Figure 2. The sensitivity of HL60 and HL60/ADR cells to DM4 and AVE9633 with or without MRP inhibitor. HL60 and HL60/ADR cells were treated with AVE9633 (A) or DM4 (B) at different concentrations (3.125, 6.25, 12.5, 25, 50, 100 and 200 nM) in the presence or absence of MK571 (5 μM) for 72 h, then their viability was measured by an MTT assay. All experiments were done in triplicate.
Figure 3. Apoptosis induced by DM4 and AVE9633 in the presence or absence of MRP inhibitor MK571 in HL60 an HL60/ADR cells. HL60 (grey) and HL60/ADR (black) cells were treated with DM4 or AVE9633 at 40 nM in the presence or absence of MK571 (5 μM) for 48 h, then stained with Annexin V/propidium iodide for flow cytometry. All experiments were done in triplicate.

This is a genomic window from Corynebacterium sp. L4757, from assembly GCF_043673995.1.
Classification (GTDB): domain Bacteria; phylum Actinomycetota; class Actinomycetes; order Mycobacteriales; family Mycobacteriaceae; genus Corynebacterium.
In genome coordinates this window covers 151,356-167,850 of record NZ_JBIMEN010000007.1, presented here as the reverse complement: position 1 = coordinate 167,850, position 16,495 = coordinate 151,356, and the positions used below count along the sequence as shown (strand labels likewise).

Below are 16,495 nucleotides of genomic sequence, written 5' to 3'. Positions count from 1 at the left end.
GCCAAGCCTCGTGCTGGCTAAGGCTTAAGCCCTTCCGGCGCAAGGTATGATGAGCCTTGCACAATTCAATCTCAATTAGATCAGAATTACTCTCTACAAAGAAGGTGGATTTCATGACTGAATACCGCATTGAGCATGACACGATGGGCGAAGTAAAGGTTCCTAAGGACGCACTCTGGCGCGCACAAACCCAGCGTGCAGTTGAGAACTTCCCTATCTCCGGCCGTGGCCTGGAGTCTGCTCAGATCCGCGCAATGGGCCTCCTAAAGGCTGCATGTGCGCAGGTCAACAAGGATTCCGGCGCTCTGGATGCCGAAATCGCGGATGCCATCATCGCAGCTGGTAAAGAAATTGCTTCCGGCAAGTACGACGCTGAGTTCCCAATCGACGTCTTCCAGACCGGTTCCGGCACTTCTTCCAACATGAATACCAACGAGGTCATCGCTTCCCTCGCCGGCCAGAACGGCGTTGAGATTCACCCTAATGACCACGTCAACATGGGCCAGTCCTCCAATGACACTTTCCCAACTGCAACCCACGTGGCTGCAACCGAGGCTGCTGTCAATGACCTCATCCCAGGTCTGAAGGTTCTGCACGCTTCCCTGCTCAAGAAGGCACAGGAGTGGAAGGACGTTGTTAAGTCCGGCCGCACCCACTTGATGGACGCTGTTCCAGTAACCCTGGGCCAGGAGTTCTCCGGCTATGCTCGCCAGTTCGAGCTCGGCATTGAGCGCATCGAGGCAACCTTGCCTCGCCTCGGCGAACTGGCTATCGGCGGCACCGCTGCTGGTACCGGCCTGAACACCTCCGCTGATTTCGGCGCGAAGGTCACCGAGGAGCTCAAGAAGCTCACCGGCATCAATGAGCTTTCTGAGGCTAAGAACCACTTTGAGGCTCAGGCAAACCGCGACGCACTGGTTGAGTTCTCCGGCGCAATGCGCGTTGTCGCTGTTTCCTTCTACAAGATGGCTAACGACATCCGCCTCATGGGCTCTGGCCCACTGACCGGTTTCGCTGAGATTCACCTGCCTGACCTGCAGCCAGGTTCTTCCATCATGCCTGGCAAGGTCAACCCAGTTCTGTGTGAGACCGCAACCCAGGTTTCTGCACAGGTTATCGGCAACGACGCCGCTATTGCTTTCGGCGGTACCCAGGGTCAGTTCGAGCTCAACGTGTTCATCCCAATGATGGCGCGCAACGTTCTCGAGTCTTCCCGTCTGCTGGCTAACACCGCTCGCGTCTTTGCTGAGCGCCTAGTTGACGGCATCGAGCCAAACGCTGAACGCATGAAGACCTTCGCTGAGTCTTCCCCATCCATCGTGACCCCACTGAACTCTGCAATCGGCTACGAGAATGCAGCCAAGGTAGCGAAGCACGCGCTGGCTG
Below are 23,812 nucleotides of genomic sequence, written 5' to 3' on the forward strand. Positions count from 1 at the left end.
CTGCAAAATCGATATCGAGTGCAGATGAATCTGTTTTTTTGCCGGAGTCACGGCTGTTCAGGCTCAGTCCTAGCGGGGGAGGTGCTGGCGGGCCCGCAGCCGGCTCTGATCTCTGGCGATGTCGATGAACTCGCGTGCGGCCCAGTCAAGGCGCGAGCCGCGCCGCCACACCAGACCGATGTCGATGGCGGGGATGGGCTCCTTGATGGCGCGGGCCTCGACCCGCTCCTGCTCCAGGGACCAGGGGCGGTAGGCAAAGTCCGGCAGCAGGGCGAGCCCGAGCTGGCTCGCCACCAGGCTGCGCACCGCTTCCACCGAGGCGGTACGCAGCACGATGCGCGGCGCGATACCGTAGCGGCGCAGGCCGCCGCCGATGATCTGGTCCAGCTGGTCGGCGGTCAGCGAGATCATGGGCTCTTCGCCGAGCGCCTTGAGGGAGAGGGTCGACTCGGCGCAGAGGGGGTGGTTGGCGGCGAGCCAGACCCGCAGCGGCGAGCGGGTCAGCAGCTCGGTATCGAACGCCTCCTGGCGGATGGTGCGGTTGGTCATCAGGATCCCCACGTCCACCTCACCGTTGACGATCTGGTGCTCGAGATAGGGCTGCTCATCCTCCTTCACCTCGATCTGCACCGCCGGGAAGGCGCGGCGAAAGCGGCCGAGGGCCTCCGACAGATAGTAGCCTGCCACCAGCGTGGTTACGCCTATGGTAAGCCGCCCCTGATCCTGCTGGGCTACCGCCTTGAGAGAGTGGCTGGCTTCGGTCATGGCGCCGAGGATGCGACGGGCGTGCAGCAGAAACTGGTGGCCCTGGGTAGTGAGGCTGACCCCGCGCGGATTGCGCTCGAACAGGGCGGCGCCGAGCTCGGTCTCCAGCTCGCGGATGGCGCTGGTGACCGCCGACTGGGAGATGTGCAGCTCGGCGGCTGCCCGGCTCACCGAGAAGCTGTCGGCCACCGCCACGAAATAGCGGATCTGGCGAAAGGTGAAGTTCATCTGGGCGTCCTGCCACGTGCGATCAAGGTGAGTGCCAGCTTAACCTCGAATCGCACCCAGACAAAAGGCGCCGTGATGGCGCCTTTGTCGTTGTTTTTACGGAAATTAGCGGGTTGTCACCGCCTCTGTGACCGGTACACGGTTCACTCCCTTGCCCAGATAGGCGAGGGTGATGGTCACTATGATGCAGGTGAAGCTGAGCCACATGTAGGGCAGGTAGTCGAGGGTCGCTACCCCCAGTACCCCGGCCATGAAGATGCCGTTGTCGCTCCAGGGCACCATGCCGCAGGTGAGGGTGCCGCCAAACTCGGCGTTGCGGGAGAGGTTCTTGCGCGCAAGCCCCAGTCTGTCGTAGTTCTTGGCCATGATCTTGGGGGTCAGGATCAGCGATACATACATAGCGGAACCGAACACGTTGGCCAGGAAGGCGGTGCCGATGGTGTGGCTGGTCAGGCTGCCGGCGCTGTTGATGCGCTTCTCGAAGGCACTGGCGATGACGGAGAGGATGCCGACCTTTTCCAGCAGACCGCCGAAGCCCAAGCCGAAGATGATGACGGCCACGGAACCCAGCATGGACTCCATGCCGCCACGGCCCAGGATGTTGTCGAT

Effect of BCRP activity and its modulator FTC on DM4 and AVE9633 cytotoxicity
The effect of BCRP on DM4 cytotoxicity was examined in K562 and K562/BCRP cells. The viability of K562/BCRP cells in the presence of DM4 was similar to that of the parental K562 cells (Figure 4). The BCRP inhibitor (FTC) did not change the response of those cells to DM4 significantly (Figure 4). The IC50 values of DM4 alone for K562 and K562/BCRP were respectively 11.8 ± 0.5 and 11.2 ± 1.1, versus 14.2 ± 0.7 and 11.3 ± 0.4 with FTC.
Figure 4. The sensitivity of K562 and K562/BCRP cells to DM4 with or without BCRP inhibitor. K562 and K562/BCRP cells were treated with DM4 at different concentrations (3.125, 6.25, 12.5, 25, 50, 100 and 200 nM) in the presence or absence of FTC (1 μM) for 72 h, and then their sensitivity was measured by an MTT assay. All experiments were done in triplicate.